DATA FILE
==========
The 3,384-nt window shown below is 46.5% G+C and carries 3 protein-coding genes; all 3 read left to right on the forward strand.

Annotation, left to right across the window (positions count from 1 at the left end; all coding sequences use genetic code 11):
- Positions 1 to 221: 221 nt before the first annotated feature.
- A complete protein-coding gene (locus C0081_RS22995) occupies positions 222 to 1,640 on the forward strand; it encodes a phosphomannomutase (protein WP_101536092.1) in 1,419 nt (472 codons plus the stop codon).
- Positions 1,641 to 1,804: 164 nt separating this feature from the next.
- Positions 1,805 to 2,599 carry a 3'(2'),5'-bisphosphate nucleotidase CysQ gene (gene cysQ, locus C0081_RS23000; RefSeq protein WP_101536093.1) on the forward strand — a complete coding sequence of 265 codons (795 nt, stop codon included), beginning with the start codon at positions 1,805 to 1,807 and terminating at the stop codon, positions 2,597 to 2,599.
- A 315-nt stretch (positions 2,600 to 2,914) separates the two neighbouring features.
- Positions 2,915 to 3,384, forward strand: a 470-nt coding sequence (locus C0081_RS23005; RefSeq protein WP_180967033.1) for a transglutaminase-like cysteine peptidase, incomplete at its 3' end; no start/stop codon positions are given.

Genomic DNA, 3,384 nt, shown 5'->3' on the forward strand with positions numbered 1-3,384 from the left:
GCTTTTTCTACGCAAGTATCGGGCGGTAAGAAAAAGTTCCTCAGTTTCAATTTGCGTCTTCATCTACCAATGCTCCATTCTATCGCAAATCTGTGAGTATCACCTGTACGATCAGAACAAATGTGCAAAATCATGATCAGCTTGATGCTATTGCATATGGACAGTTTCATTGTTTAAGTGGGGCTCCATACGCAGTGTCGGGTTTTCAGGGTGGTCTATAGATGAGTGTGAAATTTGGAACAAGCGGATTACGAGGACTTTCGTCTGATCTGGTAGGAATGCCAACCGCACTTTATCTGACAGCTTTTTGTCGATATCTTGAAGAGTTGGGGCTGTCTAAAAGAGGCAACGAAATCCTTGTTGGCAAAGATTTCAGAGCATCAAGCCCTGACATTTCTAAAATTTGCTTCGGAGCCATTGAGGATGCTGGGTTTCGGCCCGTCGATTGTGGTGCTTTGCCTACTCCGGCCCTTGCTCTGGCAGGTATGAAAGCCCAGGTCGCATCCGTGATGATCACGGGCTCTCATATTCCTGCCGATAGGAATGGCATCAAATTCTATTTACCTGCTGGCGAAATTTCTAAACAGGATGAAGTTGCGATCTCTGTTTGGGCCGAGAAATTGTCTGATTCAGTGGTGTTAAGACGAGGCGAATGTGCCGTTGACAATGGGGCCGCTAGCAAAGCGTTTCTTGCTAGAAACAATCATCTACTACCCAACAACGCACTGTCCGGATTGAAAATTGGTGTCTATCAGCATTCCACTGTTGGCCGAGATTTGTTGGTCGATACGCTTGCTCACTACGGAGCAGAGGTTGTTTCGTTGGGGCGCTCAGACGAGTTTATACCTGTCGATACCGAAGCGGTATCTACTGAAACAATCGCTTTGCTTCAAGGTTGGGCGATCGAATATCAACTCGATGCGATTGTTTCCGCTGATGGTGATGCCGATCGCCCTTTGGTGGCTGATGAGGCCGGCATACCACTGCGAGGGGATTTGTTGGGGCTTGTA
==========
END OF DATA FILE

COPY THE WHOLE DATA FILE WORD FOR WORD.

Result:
The 3,384-nt window shown below is 46.5% G+C and carries 3 protein-coding genes; all 3 read left to right on the forward strand.

Annotation, left to right across the window (positions count from 1 at the left end; all coding sequences use genetic code 11):
- Positions 1 to 221: 221 nt before the first annotated feature.
- A complete protein-coding gene (locus C0081_RS22995) occupies positions 222 to 1,640 on the forward strand; it encodes a phosphomannomutase (protein WP_101536092.1) in 1,419 nt (472 codons plus the stop codon).
- Positions 1,641 to 1,804: 164 nt separating this feature from the next.
- Positions 1,805 to 2,599 carry a 3'(2'),5'-bisphosphate nucleotidase CysQ gene (gene cysQ, locus C0081_RS23000; RefSeq protein WP_101536093.1) on the forward strand — a complete coding sequence of 265 codons (795 nt, stop codon included), beginning with the start codon at positions 1,805 to 1,807 and terminating at the stop codon, positions 2,597 to 2,599.
- A 315-nt stretch (positions 2,600 to 2,914) separates the two neighbouring features.
- Positions 2,915 to 3,384, forward strand: a 470-nt coding sequence (locus C0081_RS23005; RefSeq protein WP_180967033.1) for a transglutaminase-like cysteine peptidase, incomplete at its 3' end; no start/stop codon positions are given.

Genomic DNA, 3,384 nt, shown 5'->3' on the forward strand with positions numbered 1-3,384 from the left:
GCTTTTTCTACGCAAGTATCGGGCGGTAAGAAAAAGTTCCTCAGTTTCAATTTGCGTCTTCATCTACCAATGCTCCATTCTATCGCAAATCTGTGAGTATCACCTGTACGATCAGAACAAATGTGCAAAATCATGATCAGCTTGATGCTATTGCATATGGACAGTTTCATTGTTTAAGTGGGGCTCCATACGCAGTGTCGGGTTTTCAGGGTGGTCTATAGATGAGTGTGAAATTTGGAACAAGCGGATTACGAGGACTTTCGTCTGATCTGGTAGGAATGCCAACCGCACTTTATCTGACAGCTTTTTGTCGATATCTTGAAGAGTTGGGGCTGTCTAAAAGAGGCAACGAAATCCTTGTTGGCAAAGATTTCAGAGCATCAAGCCCTGACATTTCTAAAATTTGCTTCGGAGCCATTGAGGATGCTGGGTTTCGGCCCGTCGATTGTGGTGCTTTGCCTACTCCGGCCCTTGCTCTGGCAGGTATGAAAGCCCAGGTCGCATCCGTGATGATCACGGGCTCTCATATTCCTGCCGATAGGAATGGCATCAAATTCTATTTACCTGCTGGCGAAATTTCTAAACAGGATGAAGTTGCGATCTCTGTTTGGGCCGAGAAATTGTCTGATTCAGTGGTGTTAAGACGAGGCGAATGTGCCGTTGACAATGGGGCCGCTAGCAAAGCGTTTCTTGCTAGAAACAATCATCTACTACCCAACAACGCACTGTCCGGATTGAAAATTGGTGTCTATCAGCATTCCACTGTTGGCCGAGATTTGTTGGTCGATACGCTTGCTCACTACGGAGCAGAGGTTGTTTCGTTGGGGCGCTCAGACGAGTTTATACCTGTCGATACCGAAGCGGTATCTACTGAAACAATCGCTTTGCTTCAAGGTTGGGCGATCGAATATCAACTCGATGCGATTGTTTCCGCTGATGGTGATGCCGATCGCCCTTTGGTGGCTGATGAGGCCGGCATACCACTGCGAGGGGATTTGTTGGGGCTTGTA